sional, rapid vertical ascents near or to the surface (Erickson and Hightower, 2006).
The delta smelt is a near-annual species; most individuals complete their life cycle in one year, but some survive for two years and reproduce again. Delta smelt reside in brackish waters around the western delta and Suisun Bay region of the estuary, being commonly found in salinities of 2 to 7, but the range they occupy extends from 0 (freshwater) to 15 or more (Moyle, 2002). In the winter (December to April), pre-spawning delta smelt migrate to tidal freshwater habitats for spawning, and larvae rear in these areas before emigrating down to the brackish water (Bennett, 2005). Delta smelt inhabit open waters away from the bottom and shore-associated structural features. Although delta smelt spawning has never been observed in the wild, information about related members of the smelt family suggests that delta smelt use bottom substrate and nearshore features during spawning. Juvenile and adult stages, 20-70 mm in length, are generally caught in the western delta and Suisun Bay in the landward margin of the brackish salinity zone, which may extend upstream of the confluence zone of the Sacramento and San Joaquin Rivers. Historically pre- and post-spawned fish were observed throughout the delta. In wet years, spawning adults often were observed in the channels and sloughs in Suisun Marsh and the lower Napa River.
In the brackish habitat of the western delta the flow is tidal with a net seaward movement, and so to maintain position, the juvenile fish appear to coordinate swimming behavior with the tides, occurring near the surface on the flood tides and at depth on the ebbs. However, in other regions, adaptive tidal behavior has not been observed and fish simply move with the tides, which may promote horizontal exchange to adjacent shallow water habitats. The FWS biological opinion emphasizes the complexity of this behavior (p. 651) and thus the above description is a general one that does not capture details that might be important.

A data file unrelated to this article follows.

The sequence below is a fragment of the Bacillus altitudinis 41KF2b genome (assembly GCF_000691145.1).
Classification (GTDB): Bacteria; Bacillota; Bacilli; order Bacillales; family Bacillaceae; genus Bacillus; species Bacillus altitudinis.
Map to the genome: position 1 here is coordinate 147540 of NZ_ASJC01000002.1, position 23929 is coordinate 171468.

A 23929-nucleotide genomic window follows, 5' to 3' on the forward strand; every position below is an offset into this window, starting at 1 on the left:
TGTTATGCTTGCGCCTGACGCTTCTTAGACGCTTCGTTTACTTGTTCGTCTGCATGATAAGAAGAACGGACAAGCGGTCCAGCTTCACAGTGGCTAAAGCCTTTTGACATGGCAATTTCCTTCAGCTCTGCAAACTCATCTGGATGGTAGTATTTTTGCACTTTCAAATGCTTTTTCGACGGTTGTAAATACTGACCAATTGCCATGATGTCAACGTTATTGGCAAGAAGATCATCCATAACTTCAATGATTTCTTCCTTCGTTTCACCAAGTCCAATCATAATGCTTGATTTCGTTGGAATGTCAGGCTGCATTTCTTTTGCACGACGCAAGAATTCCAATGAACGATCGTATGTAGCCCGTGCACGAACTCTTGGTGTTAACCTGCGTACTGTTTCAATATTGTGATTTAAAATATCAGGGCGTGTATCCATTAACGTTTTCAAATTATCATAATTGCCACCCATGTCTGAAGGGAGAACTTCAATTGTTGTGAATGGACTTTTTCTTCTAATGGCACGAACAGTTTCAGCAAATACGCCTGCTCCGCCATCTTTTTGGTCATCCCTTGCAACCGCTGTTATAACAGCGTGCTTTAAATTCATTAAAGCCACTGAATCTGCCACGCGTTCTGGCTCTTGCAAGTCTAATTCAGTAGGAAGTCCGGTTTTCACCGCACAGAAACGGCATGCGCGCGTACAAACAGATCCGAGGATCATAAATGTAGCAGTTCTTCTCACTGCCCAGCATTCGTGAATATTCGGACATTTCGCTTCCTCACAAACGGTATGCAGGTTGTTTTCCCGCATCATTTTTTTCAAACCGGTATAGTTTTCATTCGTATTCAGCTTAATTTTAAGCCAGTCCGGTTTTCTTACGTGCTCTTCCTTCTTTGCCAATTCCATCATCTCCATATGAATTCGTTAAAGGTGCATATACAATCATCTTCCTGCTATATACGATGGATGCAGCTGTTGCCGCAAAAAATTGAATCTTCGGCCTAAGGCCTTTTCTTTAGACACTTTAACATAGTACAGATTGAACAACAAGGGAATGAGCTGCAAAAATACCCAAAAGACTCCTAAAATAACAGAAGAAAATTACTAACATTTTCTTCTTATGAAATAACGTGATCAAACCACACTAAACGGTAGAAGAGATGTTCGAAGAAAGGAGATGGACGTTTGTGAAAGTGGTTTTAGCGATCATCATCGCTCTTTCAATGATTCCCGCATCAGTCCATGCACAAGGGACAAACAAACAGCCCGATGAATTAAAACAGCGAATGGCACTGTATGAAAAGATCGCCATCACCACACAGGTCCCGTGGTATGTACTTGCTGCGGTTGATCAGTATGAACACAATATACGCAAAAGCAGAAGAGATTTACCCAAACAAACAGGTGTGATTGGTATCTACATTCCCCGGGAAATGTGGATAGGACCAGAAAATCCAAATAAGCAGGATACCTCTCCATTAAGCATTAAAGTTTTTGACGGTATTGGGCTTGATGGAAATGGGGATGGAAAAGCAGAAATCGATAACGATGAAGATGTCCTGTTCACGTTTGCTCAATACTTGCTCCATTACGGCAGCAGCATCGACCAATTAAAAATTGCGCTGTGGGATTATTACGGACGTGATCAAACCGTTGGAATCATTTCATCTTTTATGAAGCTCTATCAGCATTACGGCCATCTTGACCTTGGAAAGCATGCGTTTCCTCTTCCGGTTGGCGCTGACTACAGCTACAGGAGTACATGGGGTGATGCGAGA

The brackish zone also has higher densities of other fishes and zooplankton, suggesting that it may serve as a nursery habitat for delta smelt and other fishes (Bennett, 2005). The spawning movement of adults from their brackish habitat in the western delta landward to the freshwater portions of the delta is triggered by high flows and turbidity pulses.
This diversity of paths from the low-salinity (brackish) zone to the freshwater spawning habitats suggests that delta smelt do not have fidelity to specific
structural habitats as do salmon. Instead, their upstream movement is directed by a combination of physiological and environmental cues that involve salinity, turbidity, and both net and tidal flows through the channels of the delta and its tributaries. Additionally, since 2005, approximately 42 percent of the current delta smelt population is in the Cache Slough complex north of the delta, and may represent an alternative life-history strategy in which the fish remain upstream through maturity (Sommer et al., 2009).